Laravel Push Notifications

Laravel Push Notifications

In this article we look at how to send out push notifications to your website users or visitors with Laravel and PushRadar. We will take you through two methods which you can use to send out notifications; direct broadcasting from your server, and an event-based approach using Laravel events. Both methods are easy to set up.

Prerequisites

In order to follow along this guide, you will need the following:

  • PHP 7 or later
  • Composer - see getcomposer.org
  • A PushRadar account - you can create a free account here

Getting started

First of all, create a new Laravel project and change directory to it using your console. If you are integrating push notifications into an existing project, change directory to your project's folder.

We need to include PushRadar's PHP library to broadcast data. Run the following command to get the latest version of PushRadar's PHP server library:

composer require pushradar/pushradar-php

Direct broadcasting approach

PushRadar is very easy to set up. There are two sides to the service. First, you publish a notification on a channel. This channel is then subscribed to by one or more clients, which are the visitors or users of your website or web app. To publish a notification, just call the broadcast method on the PushRadar object, passing in the channel name and the data you wish to broadcast as an array. Here's an example:

  • PHP
$radar = new PushRadar("your-secret-key");
$radar->broadcast("test-channel", array("message" => "Hello World!"));

Note that channel names cannot contain spaces. In the example above, data is broadcast on the channel named test-channel. Remember to replace your-secret-key with your actual PushRadar secret, which you can find on the API page of your dashboard.

Using JavaScript, you can then subscribe to test-channel and receive notifications pushed to that channel in realtime. Following this, you could take actions based upon the notification data such as update your user interface to show a realtime alert, update a graph or open a lightbox window with the content of the notification.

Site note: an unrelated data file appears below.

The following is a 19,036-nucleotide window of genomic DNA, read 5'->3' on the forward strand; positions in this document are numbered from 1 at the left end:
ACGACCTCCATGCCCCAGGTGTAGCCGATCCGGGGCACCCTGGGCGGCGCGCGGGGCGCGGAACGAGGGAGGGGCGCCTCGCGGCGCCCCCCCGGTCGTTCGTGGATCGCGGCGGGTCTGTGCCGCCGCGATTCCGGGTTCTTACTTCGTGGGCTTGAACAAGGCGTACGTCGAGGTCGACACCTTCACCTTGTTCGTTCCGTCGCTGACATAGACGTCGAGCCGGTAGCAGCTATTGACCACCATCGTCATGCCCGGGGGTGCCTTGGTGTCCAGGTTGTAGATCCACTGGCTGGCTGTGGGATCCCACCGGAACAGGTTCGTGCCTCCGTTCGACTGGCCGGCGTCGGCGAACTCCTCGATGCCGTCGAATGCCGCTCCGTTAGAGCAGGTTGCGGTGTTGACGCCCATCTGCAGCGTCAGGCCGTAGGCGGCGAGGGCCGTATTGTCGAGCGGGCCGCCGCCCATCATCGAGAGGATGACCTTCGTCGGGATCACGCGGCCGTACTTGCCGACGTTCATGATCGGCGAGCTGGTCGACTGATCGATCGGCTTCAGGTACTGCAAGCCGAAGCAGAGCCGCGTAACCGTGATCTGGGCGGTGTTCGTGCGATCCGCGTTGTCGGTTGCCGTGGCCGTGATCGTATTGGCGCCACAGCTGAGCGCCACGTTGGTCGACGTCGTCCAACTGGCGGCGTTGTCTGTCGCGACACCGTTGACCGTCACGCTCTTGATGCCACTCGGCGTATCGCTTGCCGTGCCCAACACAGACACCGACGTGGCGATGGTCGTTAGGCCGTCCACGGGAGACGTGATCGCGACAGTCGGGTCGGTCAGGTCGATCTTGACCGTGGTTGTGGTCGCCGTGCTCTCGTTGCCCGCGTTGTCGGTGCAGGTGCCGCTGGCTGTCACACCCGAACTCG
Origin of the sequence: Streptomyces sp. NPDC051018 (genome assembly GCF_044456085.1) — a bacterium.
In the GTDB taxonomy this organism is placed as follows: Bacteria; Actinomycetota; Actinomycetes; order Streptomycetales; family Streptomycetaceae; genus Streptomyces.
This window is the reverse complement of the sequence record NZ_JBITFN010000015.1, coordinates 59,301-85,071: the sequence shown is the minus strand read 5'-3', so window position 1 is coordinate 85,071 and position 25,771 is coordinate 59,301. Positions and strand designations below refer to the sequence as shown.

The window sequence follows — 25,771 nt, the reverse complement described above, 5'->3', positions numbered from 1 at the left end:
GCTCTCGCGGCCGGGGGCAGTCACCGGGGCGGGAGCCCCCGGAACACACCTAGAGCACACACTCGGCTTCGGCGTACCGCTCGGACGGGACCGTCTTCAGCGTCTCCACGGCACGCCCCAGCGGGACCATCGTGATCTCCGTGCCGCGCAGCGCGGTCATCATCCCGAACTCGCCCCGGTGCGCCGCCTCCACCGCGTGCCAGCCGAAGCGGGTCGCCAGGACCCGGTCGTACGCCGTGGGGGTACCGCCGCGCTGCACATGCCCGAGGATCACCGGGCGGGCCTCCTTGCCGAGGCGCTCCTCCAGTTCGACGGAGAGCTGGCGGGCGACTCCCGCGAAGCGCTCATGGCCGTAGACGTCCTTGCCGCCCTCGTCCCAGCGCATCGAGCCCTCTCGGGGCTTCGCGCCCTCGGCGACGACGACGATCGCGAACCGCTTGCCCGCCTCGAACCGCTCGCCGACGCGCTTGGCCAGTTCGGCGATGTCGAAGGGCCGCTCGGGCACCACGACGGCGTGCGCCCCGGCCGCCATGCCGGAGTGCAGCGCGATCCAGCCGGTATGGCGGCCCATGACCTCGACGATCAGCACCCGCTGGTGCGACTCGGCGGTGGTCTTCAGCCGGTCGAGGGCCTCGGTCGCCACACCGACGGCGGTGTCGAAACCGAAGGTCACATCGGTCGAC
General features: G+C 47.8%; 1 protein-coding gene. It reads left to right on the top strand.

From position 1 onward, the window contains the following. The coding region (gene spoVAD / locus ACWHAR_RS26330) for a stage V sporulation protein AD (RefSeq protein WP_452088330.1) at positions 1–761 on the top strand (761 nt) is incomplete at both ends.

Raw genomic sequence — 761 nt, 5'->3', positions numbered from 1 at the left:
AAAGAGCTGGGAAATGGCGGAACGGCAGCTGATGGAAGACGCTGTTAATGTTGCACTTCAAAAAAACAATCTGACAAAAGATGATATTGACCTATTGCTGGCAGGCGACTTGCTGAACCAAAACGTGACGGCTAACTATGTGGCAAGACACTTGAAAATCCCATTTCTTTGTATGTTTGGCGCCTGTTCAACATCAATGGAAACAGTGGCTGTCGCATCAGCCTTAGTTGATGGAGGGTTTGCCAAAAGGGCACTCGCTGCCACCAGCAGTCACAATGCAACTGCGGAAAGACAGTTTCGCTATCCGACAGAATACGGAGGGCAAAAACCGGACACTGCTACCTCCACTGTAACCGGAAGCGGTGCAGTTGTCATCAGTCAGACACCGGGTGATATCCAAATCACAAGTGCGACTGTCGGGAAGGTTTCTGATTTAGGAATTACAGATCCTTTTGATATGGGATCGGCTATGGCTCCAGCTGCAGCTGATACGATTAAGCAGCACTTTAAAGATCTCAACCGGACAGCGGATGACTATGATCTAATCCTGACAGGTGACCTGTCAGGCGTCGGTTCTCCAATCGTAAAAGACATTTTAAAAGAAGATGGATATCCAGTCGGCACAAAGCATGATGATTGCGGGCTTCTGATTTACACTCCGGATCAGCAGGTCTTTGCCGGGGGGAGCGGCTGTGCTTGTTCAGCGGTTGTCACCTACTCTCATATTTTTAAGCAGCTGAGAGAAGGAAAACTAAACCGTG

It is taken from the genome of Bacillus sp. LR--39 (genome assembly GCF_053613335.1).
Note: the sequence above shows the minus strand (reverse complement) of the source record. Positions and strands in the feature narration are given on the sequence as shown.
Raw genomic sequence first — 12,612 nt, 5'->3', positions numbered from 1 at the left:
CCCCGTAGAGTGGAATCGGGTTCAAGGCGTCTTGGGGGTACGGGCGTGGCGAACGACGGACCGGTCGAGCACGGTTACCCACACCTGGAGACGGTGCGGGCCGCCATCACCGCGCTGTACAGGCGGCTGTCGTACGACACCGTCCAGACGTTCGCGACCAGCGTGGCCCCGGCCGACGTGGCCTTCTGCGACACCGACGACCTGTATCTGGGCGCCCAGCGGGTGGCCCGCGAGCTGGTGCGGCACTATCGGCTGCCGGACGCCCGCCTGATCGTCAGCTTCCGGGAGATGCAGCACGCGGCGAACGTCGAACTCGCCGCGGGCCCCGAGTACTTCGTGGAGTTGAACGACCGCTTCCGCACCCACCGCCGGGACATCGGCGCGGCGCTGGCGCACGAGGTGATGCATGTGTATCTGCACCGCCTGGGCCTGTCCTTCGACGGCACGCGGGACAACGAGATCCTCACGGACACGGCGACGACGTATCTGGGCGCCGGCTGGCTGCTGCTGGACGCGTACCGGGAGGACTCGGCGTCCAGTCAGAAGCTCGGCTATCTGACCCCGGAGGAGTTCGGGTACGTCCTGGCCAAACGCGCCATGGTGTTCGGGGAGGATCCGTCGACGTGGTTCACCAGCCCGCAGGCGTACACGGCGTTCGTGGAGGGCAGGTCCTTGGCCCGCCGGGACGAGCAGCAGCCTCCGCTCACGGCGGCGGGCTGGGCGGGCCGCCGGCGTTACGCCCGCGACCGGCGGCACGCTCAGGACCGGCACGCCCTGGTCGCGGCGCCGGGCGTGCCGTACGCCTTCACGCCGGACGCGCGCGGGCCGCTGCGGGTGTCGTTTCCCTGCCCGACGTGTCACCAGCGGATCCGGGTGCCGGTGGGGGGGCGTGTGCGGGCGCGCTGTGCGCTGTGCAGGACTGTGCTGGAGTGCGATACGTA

The following JavaScript code shows how to subscribe to test-channel and receive push notifications:

  • HTML
<script src="//www.pushradar.com/pushradar.js"></script>
<script>
    var radar = new PushRadar("your-api-key");
    radar.subscribe.to("test-channel", function (notification) {
        alert(notification.message); // "Hello World!"
    });
</script>

Replace your-api-key with your actual PushRadar API key.

Event-based approach

You can also use an event-based approach to set up push notifications with Laravel. We're going to code it so that each time our event is dispatched, a notification will be broadcast. This saves you from writing broadcasting code each time, you just have to write it once in the event handler. Create a Laravel event using the make:event artisan command as follows:

php artisan make:event MyEvent

Replace the MyEvent.php file contents with the following code:

  • PHP
<?php

namespace App\Events;

use Illuminate\Queue\SerializesModels;
use Illuminate\Foundation\Events\Dispatchable;
use Illuminate\Broadcasting\InteractsWithSockets;

class MyEvent
{
    use Dispatchable, InteractsWithSockets, SerializesModels;

    /**
     * The message to broadcast.
     */
    public $message = "";

    /**
     * Creates a new event instance.
     */
    public function __construct($message)
    {
        $this->message = $message;
    }
}

Next, generate an event listener using the following command:

php artisan make:listener MyEventListener

Replace the MyEventListener.php file contents with the following code. As you can see, we will dynamically broadcast the message that is passed through to the MyEvent constructor when the event is triggered. Replace your-secret-key with your actual PushRadar secret.

  • PHP
<?php

namespace App\Listeners;

use App\Events\MyEvent;
use PushRadar\PushRadar;

class MyEventListener
{
    /**
     * Handle the event.
     */
    public function handle(MyEvent $event)
    {
        $radar = new PushRadar("your-secret-key");
        $radar->broadcast("test-channel", array("message" => $event->message));
    }
}

Lastly, register the event and its listener by adding the following event listener mapping in your EventServiceProvider.php file:

\App\Events\MyEvent::class => [
    \App\Listeners\MyEventListener::class
]

Then just trigger the event, passing in a custom message to broadcast:

  • PHP
event(new \App\Events\MyEvent("Hello World!"));

Using JavaScript, you can then subscribe to test-channel and receive event notifications pushed to that channel in realtime. Following this, you could take actions based upon the notification data such as update your user interface to show a realtime alert, update a graph or open a lightbox window with the content of the notification.

The following JavaScript code shows how to subscribe to test-channel and receive push notifications:

  • HTML
<script src="//www.pushradar.com/pushradar.js"></script>
<script>
    var radar = new PushRadar("your-api-key");
    radar.subscribe.to("test-channel", function (notification) {
        alert(notification.message); // "Hello World!"
    });
</script>

Replace your-api-key with your actual PushRadar API key.